Multitalented Leonard Nimoy is remembered for little else beyond playing the emotionless, cerebral, pointy-eared Mr. Spock in the hugely popular "Star Trek" television series and movies.
For a man whose interests extended to poetry, music, photography and film direction, the image was confining and gave Nimoy a love-hate relationship with the character that made him famous. He entitled his 1975 autobiography "I Am Not Spock." It took 20 years, and six "Star Trek" motion pictures featuring the original cast, before he was ready to write a second memoir, "I Am Spock."
"I went through a definite identity crisis," Nimoy wrote. Still, his character, Spock, conceived to be half-human, half-Vulcan, represents one of the iconic figures in all of science fiction, a role that enabled "Star Trek" to artistically explore the subject of human emotions. Spock's close relationship with the starship U.S.S. Enterprise's Capt. James T. Kirk, played by William Shatner, mirrored the strong friendship that Nimoy and Shatner shared off-screen.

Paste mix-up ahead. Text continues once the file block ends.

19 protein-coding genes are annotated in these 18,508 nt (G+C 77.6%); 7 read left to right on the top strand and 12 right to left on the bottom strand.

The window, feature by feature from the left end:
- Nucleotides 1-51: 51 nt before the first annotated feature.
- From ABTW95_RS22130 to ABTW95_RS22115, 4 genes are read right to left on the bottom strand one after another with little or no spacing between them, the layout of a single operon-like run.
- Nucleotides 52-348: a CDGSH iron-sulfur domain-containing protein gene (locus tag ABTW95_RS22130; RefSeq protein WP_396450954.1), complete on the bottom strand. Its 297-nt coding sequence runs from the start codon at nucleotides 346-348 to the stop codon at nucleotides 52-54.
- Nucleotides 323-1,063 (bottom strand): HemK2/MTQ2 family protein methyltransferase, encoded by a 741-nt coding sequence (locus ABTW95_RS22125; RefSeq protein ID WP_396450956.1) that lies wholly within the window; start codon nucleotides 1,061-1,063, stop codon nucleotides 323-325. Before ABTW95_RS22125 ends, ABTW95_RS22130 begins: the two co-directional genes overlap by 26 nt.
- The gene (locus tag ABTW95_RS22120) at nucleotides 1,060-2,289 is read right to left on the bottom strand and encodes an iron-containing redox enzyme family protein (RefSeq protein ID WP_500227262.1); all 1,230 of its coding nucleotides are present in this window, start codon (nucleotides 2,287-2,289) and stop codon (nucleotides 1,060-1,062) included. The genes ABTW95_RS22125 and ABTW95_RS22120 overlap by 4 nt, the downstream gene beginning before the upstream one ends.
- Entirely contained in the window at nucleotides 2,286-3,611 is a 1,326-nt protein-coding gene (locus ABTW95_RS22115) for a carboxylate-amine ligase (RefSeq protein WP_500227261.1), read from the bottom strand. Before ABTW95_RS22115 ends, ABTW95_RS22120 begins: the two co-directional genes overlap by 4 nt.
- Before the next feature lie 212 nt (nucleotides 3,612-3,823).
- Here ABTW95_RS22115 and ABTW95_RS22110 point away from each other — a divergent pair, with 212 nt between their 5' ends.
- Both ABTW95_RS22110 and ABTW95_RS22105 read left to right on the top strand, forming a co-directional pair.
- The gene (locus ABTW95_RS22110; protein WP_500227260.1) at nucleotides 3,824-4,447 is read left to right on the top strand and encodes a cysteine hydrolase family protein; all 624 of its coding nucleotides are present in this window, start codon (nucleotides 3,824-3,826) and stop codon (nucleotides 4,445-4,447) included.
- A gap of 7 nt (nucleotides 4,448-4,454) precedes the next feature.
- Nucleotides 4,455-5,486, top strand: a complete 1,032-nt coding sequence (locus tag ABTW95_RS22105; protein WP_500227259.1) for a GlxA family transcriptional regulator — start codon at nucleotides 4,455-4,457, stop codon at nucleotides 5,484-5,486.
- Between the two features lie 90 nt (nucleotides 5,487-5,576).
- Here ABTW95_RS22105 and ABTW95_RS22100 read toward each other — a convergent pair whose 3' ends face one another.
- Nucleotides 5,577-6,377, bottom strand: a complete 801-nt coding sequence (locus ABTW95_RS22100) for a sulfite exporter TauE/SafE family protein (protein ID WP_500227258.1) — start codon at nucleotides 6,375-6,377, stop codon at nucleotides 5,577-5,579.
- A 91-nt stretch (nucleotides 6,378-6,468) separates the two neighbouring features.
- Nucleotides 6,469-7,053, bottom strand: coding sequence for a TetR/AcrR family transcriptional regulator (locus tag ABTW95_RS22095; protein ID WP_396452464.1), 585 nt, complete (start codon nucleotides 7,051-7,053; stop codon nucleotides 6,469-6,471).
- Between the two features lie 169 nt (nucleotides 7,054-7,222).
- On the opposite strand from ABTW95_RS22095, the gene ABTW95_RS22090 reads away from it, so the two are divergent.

Nimoy, a Boston native born in 1931, was married twice — once to actress Sandra Zober, which ended in divorce, and also to actress Susan Bay, a cousin of director Michael Bay. Besides "Star Trek," Nimoy appeared in more than 50 other movies and TV shows, including "Dragnet," "Bonanza" and "Perry Mason." Over the years, he continued to exploit his fame as Spock, doing the voiceover of Spock in "Star Trek: The Animated Series" and appearing in two episodes of "Star Trek: The Next Generation." He also recorded nearly a dozen singing albums, bearing titles such as "The Martian Chronicles" and "The War of the Worlds."
Nimoy died at his Bel-Air home on Feb. 27, 2015, of chronic obstructive pulmonary disease. He was 83.